Dulocracy wrote:I am led to believe that babies cost money, so there is that. Thoughts?
Twins Fan wrote:I'm a bit confused at how you're in the 35-38% tax bracket, married/two incomes, no kids yet, I'm guessing a pretty reasonable mortgage payment, a car payment, now other debt, and don't have a whole bunch of extra cash around. Should mean you have a pretty hefty income, no?
Regardless, as to what you posted about... I'm a debt averse type myself and one of the Dave Ramsey things that I like is his "snowball effect". That's where you tackle the smallest balance debt first without worry of the interest rate or "numbers". I did that when I got rid of my debt (cc's, car payments, and such... still have a mortgage) and it was a satisfying way of doing that. A mental boost kind of thing. So, I say knock out the car payment as soon as you can. Then you can decide what to do from there. Maybe split between paying down the mortgage and saving for the baby? Maybe wait one more year before starting to try to have a baby?
JupiterJones wrote:How much is the car worth? You might be able to sell it and then pay cash for an el-cheapo-mobile.
mlipps wrote:Assuming you're itemizing, your effective rate on the mortgage is close to 4.1275, so the rates are pretty close to the same. With the car already being paid off relatively soon, I'd probably focus on the mortgage & see if you can pay it down enough to refinance, but that does seem pretty far off.
Can you refinance the car? Penfed has consistent offers around 1.99%.
My tax rate (state and fed) winds up being around 35-38%
Also, 20% of our gross income goes into ROTH 401k accounts (something that has been debated at length on other threads - both percentage and ROTH).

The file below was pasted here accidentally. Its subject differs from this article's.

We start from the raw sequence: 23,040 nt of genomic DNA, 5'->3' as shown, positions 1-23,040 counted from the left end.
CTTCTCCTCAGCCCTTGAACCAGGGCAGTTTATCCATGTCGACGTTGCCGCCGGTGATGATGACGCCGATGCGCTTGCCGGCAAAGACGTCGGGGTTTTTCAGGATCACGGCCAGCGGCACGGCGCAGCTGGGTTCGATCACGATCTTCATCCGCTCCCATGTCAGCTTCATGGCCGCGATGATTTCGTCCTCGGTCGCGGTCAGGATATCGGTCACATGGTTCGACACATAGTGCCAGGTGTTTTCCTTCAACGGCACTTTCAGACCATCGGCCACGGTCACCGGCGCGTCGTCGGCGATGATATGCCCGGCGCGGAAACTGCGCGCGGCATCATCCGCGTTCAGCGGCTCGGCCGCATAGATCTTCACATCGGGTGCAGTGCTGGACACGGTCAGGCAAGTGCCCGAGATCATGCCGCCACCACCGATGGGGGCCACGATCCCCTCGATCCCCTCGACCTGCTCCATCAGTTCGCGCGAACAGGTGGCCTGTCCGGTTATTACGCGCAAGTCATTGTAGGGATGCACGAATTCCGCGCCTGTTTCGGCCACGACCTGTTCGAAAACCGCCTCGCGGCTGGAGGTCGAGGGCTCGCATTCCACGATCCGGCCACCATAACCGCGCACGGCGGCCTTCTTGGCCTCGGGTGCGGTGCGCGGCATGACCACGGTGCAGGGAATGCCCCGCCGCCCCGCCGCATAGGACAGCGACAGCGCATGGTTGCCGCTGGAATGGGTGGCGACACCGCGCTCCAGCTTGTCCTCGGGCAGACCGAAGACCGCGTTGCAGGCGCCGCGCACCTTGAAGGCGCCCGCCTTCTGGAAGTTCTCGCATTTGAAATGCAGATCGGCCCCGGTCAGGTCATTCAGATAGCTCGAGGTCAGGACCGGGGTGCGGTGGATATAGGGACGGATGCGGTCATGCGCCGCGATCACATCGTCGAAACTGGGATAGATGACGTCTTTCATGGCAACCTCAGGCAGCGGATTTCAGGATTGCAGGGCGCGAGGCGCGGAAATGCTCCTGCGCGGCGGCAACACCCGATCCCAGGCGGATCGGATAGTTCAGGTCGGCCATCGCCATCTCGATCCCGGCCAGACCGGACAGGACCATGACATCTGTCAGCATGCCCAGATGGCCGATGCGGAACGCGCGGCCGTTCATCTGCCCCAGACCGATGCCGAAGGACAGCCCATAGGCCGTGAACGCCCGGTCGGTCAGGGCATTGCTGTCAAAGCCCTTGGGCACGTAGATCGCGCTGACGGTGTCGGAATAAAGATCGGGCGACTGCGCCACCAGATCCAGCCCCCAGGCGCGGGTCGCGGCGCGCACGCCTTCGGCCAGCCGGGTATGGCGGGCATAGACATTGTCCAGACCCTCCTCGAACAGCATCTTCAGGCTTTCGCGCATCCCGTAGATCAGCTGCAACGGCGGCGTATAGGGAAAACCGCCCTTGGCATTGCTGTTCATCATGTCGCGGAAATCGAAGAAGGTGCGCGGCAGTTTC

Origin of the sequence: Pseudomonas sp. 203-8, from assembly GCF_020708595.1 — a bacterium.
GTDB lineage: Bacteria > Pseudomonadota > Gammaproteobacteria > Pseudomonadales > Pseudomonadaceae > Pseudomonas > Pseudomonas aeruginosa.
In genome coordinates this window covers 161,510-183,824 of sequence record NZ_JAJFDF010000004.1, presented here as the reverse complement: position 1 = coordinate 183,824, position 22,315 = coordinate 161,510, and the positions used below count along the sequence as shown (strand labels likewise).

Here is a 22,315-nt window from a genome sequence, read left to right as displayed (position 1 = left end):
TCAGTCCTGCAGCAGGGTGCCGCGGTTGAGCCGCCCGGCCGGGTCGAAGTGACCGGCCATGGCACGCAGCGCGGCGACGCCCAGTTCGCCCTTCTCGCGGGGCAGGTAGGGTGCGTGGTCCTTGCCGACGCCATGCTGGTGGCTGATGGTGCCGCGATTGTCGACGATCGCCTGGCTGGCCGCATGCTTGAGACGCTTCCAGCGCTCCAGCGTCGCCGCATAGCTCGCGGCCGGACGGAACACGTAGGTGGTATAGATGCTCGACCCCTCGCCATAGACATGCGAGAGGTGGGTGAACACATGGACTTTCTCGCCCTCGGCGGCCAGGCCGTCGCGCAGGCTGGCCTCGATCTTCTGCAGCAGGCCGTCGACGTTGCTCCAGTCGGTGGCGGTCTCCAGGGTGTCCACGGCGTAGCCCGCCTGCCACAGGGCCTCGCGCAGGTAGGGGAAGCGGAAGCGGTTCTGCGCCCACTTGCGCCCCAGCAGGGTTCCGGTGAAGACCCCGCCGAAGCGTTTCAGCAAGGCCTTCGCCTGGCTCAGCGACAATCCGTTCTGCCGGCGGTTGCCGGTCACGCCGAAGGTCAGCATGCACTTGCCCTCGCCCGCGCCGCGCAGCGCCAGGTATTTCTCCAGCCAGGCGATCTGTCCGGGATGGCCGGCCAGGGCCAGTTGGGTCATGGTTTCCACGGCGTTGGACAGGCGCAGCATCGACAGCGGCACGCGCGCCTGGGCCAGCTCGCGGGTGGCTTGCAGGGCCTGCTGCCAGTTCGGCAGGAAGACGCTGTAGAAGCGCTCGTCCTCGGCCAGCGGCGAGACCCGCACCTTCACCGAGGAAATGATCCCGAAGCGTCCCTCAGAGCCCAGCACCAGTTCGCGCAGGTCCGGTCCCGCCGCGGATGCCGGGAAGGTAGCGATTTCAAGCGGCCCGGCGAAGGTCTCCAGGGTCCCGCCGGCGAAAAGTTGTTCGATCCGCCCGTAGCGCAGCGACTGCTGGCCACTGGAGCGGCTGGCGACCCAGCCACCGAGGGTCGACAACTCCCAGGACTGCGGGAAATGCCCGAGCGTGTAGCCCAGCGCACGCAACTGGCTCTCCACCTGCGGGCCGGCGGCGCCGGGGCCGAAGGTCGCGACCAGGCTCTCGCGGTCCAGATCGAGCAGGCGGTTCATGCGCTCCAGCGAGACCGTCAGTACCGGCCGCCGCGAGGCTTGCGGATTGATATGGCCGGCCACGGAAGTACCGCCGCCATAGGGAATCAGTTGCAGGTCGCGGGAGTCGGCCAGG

Calm Man wrote:I think the most important thing is after the baby comes to be. If your wife and you both keep working I think you will be fine. If one of you stops it may not be so good. I would build up a big reserve and pay off debt as you can. The rates are pretty high on the debt so I might save a little less in deferred accounts to pay them off a little faster. Good luck.
Putting money in the Roth 401K in that tax bracket does not seem to make sense.
Could you put the money into a regular deductible 401K and use the tax savings to pay down the loans?
Dulocracy wrote:JupiterJones wrote:How much is the car worth? You might be able to sell it and then pay cash for an el-cheapo-mobile.
Unfortunately, I drive a lot. How much is a lot? 35k miles a year. I got a car that was $20,125 (VW Jetta) that was much more enjoyable to drive. My quality of life went way up, but it was a fairly inexpensive new car (in line with a Honda/Toyota). Should I have purchased new? Moot point, since I did it pre-boglehead days. The car is now 3 years old, which is where I would buy used. I plan on driving it for 10-12 years. Since I have three offices around the Metro-Atlanta area, there is no real way to move closer to one (although the upside down mortgage would prevent that anyway).
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